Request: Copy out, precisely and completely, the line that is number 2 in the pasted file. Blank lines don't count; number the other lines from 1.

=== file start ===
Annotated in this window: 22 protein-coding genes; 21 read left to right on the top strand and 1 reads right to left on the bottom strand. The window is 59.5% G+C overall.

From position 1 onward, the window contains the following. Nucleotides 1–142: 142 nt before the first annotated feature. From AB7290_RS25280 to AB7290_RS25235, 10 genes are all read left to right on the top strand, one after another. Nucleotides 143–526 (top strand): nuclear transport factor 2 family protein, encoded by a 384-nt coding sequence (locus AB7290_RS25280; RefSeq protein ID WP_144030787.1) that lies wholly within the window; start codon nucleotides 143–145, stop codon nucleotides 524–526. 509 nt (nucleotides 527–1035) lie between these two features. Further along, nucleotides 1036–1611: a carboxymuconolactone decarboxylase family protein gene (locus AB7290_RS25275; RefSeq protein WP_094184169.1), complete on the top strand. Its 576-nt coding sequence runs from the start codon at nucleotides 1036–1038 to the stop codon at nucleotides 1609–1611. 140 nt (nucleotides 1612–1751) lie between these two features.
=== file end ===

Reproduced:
From position 1 onward, the window contains the following. Nucleotides 1–142: 142 nt before the first annotated feature. From AB7290_RS25280 to AB7290_RS25235, 10 genes are all read left to right on the top strand, one after another. Nucleotides 143–526 (top strand): nuclear transport factor 2 family protein, encoded by a 384-nt coding sequence (locus AB7290_RS25280; RefSeq protein ID WP_144030787.1) that lies wholly within the window; start codon nucleotides 143–145, stop codon nucleotides 524–526. 509 nt (nucleotides 527–1035) lie between these two features. Further along, nucleotides 1036–1611: a carboxymuconolactone decarboxylase family protein gene (locus AB7290_RS25275; RefSeq protein WP_094184169.1), complete on the top strand. Its 576-nt coding sequence runs from the start codon at nucleotides 1036–1038 to the stop codon at nucleotides 1609–1611. 140 nt (nucleotides 1612–1751) lie between these two features.